JOE ROOT and Jonny Bairstow left England dreaming of their most remarkable feat even of this remarkable summer.
It would have been unbelievable just a month ago, but England are on course to chase a target of 378, win the Fifth Test and level the held over series against India.
Root (76) and Bairstow (72) were both not out at the end of day four
Three fabulous run chases against New Zealand were startling enough but a victory here at Edgbaston would be little short of mind-boggling.
Such is the confidence, form and sense of expectation of this transformed England team under Ben Stokes and Brendon McCullum, however, it is entirely feasible.
Root and Bairstow have so far put on 151 for the fourth wicket from just 32.5 overs as England once more sustained a scoring rate above four-and-a-half an over.
Their stand came after a dazzling – and record-breaking – opening liaison of 107 between Alex Lees and Zak Crawley. A collapse followed in which England lost three wickets for two runs in 16 balls before Root and Bairstow seized control.
There was plenty of needle, too, with Virat Kohli seemingly at the centre of things, as he often is.
By the close of day four, England were 259-3 and needed just another 118 runs with seven wickets intact.
Even proponents of Bazball would have struggled to believe that Lees and Crawley could attack with such ferocity.
The pair compiled the fastest century opening stand for England in Test history with three figures arriving in just 19.5 overs.
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Lees, who reached his half-century from just 44 balls, advanced down the pitch to India’s quick bowlers as well as spinner Ravi Jadeja and Crawley unleashed a string of stunning drives either side of the wicket.
But things changed after Bumrah returned for his second spell and persuaded Crawley to leave a ball – and it crashed into his stumps.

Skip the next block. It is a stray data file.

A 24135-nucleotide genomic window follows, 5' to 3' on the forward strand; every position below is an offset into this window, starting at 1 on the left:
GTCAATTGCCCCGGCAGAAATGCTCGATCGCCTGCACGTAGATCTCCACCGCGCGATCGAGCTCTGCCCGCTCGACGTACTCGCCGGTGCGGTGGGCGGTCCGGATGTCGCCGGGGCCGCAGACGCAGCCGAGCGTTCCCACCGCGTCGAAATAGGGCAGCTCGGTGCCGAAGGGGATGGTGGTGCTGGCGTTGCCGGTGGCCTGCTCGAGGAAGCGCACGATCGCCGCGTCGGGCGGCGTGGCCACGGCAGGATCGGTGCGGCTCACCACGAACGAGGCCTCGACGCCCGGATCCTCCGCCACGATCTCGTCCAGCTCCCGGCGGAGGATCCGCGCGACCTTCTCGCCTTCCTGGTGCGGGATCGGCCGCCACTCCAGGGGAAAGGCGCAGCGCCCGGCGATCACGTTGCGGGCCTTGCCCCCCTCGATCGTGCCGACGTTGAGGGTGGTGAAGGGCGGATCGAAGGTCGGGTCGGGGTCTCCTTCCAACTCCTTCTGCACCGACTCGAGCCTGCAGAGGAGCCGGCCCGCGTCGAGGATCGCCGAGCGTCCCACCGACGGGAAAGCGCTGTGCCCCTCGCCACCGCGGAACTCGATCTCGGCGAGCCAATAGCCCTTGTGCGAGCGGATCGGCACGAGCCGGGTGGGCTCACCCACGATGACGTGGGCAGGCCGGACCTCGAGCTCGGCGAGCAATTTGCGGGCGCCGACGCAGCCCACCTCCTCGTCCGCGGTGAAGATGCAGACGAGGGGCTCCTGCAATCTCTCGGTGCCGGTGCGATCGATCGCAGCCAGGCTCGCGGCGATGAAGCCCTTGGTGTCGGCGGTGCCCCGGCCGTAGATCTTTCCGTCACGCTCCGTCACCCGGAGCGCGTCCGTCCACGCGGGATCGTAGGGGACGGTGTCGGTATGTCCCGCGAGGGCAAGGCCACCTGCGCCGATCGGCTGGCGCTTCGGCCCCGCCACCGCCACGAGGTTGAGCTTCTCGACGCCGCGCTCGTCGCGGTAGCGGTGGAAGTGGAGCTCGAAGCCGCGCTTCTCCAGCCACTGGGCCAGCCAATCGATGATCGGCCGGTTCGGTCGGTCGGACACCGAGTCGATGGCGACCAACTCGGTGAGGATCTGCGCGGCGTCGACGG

As the players departed for tea eight balls later, Kohli was in Lees’ ear, trying to disturb and unsettle him.
Ollie Pope fiddled at the first ball after tea and was caught behind for his first duck in Test cricket in his 48th innings.
Then Lees was run out for the second match on the trot when he squirted to backward square leg, hesitated as Root set off for a single and was several feet short as bowler Jadeja gathered Mohammed Shami’s throw and removed the bails.
Kohli went crazy, charging around, jumping and punching the air. It was almost as he felt he’d taken the wicket himself.
Lees said: “Kohli is a very competitive person and I’m quite headstrong – well, that’s what my wife says.
“Cricket is competitive and he had a few words and I had a few words. I’m not going to back down. It’s just the edge that Test cricket has and it needs.
“We need characters in the game and we need emotion. It was nothing that much but it was fun.”
India knew Root was a key wicket and twice asked for reviews but the former captain survived. Bairstow was dropped on 14 by Hanuma Vihari at a wide second slip off Mohammed Siraj.
Bairstow was also spilled on 39 by wicketkeeper Rishabh Pant diving low to his left off Thakur.
But the self-belief of Root and Bairstow is sky-high and soon they were cruising along and Indian heads visibly dropped.
Earlier, Stokes finished with 4-33 as England captured the final seven India wickets for 92 runs.
Several came with the bouncer strategy for which the hosts were criticised in the first innings. So fair play to Stokes for sticking to his beliefs.
The wickets started when Cheteshwar Pujara cut to point and Shreyas Iyer mis-pulled feebly to mid-wicket.
Pant was the man who could hurt England most but, after adding 57 to his 146 in the first innings, he attempted a reverse sweep and was sharply caught by Root at slip.
Shardul Thakur top-edged a pull to fine leg and Shami paddled a pull into backward square leg’s hands, Jadeja dragged on and Bumrah was also held at fine leg.
Lees added: “What brought us back into the game was Stokesy bowling. We could easily have been chasing 450 or 500.
“Joe was gutted about the run out. Maybe he can lend me one of his Test centuries – he has plenty of them!”